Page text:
My rating: 2 of 5 stars
Another ungabunga paleo supremacy book winds up in my reviews, big surprise, but this one left me really conflicted, probably because the author was so flagrantly Californian.
Our mans is a successful ultramarathoner, lifelong athlete, and current health coach, so he knows his stuff. He explained the function of insulin in a way I finally understood, after half a dozen books have tried with varying levels of success. (I still had to copy a paraphrase down in my sketchbook for it to fully land, though. Real science is hard.)
The laws of the primal blueprint are as instinctive as you’d expect of something called “the laws of the primal blueprint”. Eat food, don’t eat not food, exercise intelligently, sleep, play, use your brain, put down the goddamn nintendo and go outside. Conceptually solid. Mom was right. Outside of that, it’s the usual awakened caveman shtick — move how evolution intended, wheat and sugar are the devil, manage your stress, and everything will fall into place.
Nothing here I can argue with, and nothing I would argue with even if I could. This is how I keep my house in order, and it’s why I’m such a little fuckin’ ray of sunshine.
It’s a pyramid scheme. The clown name-drops his personal line of “primal supplements” constantly throughout the book. With names like “Primal Probiotics”, “Damage Control”, and “Adaptogenic Calm”, and at a measly $30 to $50 a bottle, you know you’re in good hands. Primal pill supplements! You know, like australopithecus used to order!
Or if you want to take it the rest of the way, how about becoming a “Certified Primal Health Coach”? That’s right, for a one-time payment of $4,495.00, Sisson will tell you the 10 steps to being a functional person again, then print you a little diploma. Hopefully he sprang for some Captain Caveman clipart, but I’d be hesitant to try to juke around Hannah Barbera’s copyright, too.
Now that we’re a nice round $5k in the hole, we can truly begin our Primal Adventure (note: actual Primal Adventure packages sold separately).
Most of the science in the book held up, but I took issue with the exercise part. Again, I’m sure we are all gawp-mouthed and astounded. Sisson presses for maintaining a heart rate between 55 and 75% of your max HR for the “comfortable pace” movement, which he advocates to get as often as you can. That, two days of weightlifting a week, and 20 minute HIIT sprints every other week and you will be a marvel of primal athleticism! You will be Caesar from Planet of the Apes, but smooth and sexy!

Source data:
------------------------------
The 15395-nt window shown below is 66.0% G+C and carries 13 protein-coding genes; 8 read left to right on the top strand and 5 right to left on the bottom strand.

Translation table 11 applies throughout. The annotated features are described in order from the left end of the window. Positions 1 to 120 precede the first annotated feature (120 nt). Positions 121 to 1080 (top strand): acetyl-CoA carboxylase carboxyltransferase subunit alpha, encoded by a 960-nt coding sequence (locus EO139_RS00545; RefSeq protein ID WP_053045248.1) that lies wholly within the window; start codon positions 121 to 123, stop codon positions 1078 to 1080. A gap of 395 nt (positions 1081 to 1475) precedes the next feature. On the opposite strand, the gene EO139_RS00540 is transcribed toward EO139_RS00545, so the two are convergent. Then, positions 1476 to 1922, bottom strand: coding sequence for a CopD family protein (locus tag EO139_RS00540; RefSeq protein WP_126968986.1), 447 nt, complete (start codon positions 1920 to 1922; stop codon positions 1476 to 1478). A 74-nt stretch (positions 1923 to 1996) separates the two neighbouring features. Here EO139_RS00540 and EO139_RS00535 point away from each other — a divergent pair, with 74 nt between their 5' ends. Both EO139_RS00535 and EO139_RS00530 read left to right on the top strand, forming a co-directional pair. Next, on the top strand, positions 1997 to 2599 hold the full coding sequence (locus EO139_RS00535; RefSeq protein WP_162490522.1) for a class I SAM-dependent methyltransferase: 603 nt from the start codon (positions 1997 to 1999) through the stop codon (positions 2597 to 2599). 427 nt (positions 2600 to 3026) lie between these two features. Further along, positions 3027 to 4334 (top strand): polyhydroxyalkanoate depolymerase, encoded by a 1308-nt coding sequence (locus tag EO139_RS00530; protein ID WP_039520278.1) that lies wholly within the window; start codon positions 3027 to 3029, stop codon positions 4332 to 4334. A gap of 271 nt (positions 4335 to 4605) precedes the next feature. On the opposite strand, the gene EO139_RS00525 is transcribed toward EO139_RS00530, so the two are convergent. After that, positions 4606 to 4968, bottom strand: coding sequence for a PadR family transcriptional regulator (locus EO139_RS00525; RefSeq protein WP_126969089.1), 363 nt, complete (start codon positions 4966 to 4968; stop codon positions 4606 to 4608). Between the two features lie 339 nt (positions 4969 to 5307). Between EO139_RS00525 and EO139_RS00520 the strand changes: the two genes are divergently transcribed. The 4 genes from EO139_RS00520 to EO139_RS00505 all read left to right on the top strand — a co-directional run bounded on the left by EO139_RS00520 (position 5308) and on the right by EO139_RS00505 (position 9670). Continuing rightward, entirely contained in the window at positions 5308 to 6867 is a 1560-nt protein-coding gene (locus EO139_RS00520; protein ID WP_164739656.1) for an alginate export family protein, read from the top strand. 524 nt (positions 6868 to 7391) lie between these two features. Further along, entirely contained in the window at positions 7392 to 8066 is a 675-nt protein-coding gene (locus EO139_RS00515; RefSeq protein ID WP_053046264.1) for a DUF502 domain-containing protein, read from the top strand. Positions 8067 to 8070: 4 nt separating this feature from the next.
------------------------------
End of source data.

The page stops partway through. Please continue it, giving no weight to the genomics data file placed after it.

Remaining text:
Thing is, I’m in good shape, and I can get my HR up to 55% walking my dog. And my dog is real slow, fellas. He’s huge.
But, benefit of the doubt, I tried that for a week. It was a massive drop-off from my normal regimen of what he would call “chronic cardio” and I would call “a pitiful 20-minute run every morning”. And what to my wondering eyes should appear but that week I barely lost any weight (half a lb) as compared to my consistent 2 lb/week loss I’ve maintained since January. I was also grinding my molars down to nubs with all my excess pent-up energy, because 3-5 hours of brisk walking a week is not an exercise regimen, as any extant hunter gatherer society will tell you.
Now, granted, I lost those 40 lbs following the primal blueprint, but only incidentally. If you exercise, sleep enough, and eat primarily meat and vegetables, you’re going to get healthier and trimmer no matter what. Even if you don’t spring for the year’s supply of Primal Fish Oil.
Sisson spends the whole book talking about how buying into his program will improve your generalized fitness, not only your health but your non-specific athleticism. Grok (the cringe-inducing fictional caveman he chose to represent primitive man in his contrasts between diet and lifestyles in the prehistoric and modern worlds) had to be ready for anything, so he had to be well-rounded. He achieved this by following the 10 laws, and they made him not only healthier and happier, but spry right up until the end of his days.
There’s some truth to this. You don’t need to be an anthropologist to see the difference between a modern hunter-gatherer elder and the shuffling ghouls that Westernization has inflicted on the rest of the world as a perceived inevitability after retirement.
So I was willing to buy it, right up until Sisson talked about how he busted his leg and wound up in traction for six months playing Ultimate Frisbee (which of COURSE he just referred to as Ultimate) in his early 50s.
All this can be yours for the low, low price of $4,495.00.
The only other gripe I had was all the middle-aged woman yard sale jokes he polluted the writing with, but honestly, after tallying the rest of the issues, it feels petty to take a star off for that.
Two stars. One for explaining insulin to me, the other for confirming my bias.